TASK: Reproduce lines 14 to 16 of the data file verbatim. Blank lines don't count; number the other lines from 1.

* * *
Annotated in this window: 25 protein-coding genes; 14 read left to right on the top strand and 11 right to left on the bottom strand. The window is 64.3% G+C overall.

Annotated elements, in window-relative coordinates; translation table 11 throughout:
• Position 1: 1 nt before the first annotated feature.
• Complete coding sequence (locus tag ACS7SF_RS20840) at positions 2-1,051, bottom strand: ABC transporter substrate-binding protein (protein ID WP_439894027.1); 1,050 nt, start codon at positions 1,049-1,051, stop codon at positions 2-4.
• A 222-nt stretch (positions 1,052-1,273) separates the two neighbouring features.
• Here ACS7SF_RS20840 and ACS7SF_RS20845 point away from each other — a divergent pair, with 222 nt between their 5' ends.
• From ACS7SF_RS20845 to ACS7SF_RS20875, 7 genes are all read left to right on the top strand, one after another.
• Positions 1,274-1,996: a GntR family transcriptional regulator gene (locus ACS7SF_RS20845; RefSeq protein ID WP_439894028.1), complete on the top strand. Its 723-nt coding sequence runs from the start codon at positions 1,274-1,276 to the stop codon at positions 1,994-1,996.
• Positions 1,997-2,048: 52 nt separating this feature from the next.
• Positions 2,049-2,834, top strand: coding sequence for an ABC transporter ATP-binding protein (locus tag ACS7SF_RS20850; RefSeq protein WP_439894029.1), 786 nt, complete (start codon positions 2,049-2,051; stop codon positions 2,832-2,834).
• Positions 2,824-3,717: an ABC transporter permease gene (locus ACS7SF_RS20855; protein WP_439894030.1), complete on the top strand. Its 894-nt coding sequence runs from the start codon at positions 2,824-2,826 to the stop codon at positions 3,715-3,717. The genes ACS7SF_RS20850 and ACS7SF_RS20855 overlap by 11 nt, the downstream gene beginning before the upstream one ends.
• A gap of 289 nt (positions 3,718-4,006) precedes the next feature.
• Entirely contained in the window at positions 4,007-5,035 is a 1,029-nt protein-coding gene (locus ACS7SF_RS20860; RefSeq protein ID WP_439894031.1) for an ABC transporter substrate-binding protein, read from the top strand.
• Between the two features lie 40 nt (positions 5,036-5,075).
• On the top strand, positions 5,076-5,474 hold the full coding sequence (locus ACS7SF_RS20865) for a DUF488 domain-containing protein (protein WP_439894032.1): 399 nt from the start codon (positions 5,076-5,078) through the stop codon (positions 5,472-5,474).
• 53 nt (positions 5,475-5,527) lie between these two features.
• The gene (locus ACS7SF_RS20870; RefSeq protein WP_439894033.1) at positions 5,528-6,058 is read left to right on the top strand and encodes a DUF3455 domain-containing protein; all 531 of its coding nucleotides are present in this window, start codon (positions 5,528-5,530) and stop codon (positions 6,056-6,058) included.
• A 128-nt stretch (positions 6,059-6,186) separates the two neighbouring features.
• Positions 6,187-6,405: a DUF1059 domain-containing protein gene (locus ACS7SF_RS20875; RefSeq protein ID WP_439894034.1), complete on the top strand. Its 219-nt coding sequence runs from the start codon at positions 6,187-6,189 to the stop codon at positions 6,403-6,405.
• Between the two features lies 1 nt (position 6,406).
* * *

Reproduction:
• Between the two features lie 40 nt (positions 5,036-5,075).
• On the top strand, positions 5,076-5,474 hold the full coding sequence (locus ACS7SF_RS20865) for a DUF488 domain-containing protein (protein WP_439894032.1): 399 nt from the start codon (positions 5,076-5,078) through the stop codon (positions 5,472-5,474).
• 53 nt (positions 5,475-5,527) lie between these two features.